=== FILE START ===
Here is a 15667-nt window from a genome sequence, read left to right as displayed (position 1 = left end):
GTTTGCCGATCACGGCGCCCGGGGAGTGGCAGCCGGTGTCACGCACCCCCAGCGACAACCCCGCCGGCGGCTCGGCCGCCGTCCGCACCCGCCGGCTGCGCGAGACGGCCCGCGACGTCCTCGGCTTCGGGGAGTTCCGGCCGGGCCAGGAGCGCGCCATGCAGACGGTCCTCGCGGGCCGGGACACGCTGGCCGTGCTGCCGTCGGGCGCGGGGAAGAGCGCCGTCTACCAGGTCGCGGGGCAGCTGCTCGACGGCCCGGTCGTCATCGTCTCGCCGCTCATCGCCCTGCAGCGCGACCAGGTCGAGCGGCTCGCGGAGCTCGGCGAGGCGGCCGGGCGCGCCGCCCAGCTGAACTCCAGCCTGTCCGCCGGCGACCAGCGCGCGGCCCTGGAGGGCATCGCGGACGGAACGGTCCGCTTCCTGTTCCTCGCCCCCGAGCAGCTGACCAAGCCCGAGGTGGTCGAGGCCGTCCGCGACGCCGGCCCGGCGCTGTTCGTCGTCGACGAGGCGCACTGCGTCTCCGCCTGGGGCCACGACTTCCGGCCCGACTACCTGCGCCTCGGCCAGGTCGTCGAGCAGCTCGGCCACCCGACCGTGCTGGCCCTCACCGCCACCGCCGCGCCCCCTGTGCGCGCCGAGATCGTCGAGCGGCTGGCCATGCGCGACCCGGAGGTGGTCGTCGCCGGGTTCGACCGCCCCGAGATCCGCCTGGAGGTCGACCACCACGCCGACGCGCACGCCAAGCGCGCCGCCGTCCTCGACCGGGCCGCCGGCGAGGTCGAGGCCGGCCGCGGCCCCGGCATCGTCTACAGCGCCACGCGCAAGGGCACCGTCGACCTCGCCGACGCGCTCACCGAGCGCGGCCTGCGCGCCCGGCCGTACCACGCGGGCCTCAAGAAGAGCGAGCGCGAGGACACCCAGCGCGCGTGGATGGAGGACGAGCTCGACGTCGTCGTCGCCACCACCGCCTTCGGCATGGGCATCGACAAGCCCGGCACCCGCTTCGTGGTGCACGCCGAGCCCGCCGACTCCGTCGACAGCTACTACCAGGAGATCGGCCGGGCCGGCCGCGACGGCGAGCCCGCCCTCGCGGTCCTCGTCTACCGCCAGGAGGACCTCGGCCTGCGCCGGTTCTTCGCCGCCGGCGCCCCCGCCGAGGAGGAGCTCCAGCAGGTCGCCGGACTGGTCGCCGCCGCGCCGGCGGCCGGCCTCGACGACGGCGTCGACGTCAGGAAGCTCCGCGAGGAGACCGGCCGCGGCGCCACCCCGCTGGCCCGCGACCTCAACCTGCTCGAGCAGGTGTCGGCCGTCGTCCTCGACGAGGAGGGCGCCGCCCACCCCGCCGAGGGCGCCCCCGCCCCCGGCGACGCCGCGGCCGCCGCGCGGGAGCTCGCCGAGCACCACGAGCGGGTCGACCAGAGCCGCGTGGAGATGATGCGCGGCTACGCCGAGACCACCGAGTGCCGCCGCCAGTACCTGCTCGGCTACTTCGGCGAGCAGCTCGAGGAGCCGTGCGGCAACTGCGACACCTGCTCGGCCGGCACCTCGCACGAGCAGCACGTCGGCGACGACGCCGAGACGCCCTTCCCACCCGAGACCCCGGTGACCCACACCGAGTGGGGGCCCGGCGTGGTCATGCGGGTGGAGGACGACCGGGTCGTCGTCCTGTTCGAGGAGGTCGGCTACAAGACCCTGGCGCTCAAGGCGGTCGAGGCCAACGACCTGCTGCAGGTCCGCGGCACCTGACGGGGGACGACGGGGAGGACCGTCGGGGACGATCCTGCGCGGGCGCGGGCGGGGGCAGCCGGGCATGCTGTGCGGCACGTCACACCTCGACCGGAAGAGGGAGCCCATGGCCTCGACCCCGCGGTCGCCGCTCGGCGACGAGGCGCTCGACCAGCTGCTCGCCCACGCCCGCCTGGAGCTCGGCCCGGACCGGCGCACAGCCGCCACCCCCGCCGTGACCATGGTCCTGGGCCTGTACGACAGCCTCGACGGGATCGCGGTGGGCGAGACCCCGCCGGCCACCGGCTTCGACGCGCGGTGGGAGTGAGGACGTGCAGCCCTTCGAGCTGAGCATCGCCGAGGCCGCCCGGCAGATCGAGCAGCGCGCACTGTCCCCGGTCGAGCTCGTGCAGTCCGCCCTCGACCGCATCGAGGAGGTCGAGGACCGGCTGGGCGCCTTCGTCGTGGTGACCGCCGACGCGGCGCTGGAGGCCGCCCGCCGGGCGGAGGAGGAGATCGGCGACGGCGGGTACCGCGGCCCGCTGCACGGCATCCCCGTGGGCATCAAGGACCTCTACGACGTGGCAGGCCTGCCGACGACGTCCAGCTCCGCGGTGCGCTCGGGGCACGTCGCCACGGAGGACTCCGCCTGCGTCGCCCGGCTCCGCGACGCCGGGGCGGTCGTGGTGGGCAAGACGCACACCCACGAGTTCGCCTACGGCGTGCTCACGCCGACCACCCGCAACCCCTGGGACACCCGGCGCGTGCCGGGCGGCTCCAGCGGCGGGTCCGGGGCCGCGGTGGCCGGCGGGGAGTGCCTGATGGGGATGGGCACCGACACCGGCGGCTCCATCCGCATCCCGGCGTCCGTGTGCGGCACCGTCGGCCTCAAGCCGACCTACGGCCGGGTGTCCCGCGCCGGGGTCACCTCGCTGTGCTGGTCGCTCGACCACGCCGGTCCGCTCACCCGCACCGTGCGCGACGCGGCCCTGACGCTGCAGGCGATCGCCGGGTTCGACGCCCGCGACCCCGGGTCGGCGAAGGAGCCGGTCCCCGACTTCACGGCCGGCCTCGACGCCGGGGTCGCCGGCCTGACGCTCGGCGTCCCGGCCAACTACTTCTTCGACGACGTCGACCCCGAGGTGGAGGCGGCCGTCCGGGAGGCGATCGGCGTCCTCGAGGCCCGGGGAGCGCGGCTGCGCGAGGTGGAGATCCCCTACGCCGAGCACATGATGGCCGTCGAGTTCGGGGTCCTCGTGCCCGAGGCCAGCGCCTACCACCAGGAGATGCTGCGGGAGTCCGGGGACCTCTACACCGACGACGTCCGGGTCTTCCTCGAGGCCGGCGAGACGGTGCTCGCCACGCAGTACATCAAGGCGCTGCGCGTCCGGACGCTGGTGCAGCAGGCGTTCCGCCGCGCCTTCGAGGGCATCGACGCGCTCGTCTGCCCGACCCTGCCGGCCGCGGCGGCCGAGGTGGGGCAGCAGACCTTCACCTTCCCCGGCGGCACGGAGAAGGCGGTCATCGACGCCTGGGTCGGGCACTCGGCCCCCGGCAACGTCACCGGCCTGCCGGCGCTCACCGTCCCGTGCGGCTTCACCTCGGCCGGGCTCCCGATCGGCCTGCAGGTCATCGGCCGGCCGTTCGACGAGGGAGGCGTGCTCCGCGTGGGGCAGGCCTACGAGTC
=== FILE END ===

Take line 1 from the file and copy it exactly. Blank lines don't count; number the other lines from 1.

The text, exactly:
Here is a 15667-nt window from a genome sequence, read left to right as displayed (position 1 = left end):